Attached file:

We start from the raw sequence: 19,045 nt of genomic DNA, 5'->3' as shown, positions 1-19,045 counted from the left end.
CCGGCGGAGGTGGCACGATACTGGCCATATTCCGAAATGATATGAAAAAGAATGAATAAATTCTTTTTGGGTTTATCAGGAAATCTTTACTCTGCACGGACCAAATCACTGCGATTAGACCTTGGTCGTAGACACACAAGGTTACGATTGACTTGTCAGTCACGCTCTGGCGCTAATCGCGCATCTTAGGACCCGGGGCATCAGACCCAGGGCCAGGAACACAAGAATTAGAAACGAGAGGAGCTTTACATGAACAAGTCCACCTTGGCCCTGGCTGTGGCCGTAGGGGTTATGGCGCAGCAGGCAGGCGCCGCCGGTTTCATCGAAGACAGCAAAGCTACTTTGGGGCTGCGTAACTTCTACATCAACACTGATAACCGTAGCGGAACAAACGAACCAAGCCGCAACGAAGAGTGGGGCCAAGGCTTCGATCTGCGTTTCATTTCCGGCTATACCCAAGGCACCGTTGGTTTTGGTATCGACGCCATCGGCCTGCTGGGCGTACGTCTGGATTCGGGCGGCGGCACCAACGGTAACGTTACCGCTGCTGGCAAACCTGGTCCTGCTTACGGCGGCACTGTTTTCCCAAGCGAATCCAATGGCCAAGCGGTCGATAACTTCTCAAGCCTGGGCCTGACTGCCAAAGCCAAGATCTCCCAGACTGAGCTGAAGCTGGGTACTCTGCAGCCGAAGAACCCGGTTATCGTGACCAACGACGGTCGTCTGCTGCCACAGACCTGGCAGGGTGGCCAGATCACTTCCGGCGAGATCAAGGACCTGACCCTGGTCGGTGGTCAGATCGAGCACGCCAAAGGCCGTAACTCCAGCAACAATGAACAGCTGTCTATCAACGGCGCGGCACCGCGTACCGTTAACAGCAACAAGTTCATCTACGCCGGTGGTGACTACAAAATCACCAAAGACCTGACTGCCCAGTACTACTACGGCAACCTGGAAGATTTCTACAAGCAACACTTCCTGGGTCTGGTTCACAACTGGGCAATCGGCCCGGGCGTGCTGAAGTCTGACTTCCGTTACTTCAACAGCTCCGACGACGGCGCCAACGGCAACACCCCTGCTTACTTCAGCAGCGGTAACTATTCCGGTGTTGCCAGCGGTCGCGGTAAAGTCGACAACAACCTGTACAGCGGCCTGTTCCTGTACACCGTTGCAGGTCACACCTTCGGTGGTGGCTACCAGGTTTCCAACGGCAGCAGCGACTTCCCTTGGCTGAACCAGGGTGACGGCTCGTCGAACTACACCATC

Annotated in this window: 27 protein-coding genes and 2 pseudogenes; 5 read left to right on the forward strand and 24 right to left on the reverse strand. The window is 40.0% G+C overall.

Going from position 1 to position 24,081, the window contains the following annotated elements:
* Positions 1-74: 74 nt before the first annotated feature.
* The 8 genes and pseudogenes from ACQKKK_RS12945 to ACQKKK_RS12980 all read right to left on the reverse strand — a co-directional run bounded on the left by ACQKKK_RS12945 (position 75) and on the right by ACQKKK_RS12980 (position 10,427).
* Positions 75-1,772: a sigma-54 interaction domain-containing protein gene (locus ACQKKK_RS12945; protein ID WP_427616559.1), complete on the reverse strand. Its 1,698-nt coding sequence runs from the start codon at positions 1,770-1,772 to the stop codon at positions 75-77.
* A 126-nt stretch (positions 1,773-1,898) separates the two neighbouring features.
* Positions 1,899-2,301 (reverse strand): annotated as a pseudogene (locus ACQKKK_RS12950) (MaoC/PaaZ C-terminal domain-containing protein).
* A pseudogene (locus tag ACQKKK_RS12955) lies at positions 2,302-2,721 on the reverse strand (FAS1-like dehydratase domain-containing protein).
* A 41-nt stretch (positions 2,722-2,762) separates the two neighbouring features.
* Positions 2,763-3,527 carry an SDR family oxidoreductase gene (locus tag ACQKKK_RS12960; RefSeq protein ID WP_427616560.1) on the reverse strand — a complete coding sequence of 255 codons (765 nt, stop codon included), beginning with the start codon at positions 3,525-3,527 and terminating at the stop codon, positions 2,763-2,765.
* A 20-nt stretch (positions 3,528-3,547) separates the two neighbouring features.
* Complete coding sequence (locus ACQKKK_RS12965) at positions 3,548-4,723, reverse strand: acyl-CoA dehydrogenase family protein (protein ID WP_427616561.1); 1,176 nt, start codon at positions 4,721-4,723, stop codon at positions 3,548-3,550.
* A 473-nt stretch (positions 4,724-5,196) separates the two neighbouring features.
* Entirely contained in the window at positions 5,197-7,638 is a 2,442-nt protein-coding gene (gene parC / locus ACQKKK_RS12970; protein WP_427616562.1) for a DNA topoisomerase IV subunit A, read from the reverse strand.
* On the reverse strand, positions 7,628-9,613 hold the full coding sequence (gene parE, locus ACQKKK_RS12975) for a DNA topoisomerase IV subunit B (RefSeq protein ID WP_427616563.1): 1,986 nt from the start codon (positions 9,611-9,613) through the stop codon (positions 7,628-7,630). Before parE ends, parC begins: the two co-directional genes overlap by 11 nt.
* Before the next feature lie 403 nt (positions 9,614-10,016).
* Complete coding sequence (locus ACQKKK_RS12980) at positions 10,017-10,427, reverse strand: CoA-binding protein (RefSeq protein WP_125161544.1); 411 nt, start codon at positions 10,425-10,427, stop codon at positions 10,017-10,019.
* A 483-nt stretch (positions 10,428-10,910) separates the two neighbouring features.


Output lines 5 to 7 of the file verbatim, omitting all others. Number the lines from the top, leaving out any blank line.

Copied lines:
* Positions 1-74: 74 nt before the first annotated feature.
* The 8 genes and pseudogenes from ACQKKK_RS12945 to ACQKKK_RS12980 all read right to left on the reverse strand — a co-directional run bounded on the left by ACQKKK_RS12945 (position 75) and on the right by ACQKKK_RS12980 (position 10,427).
* Positions 75-1,772: a sigma-54 interaction domain-containing protein gene (locus ACQKKK_RS12945; protein ID WP_427616559.1), complete on the reverse strand. Its 1,698-nt coding sequence runs from the start codon at positions 1,770-1,772 to the stop codon at positions 75-77.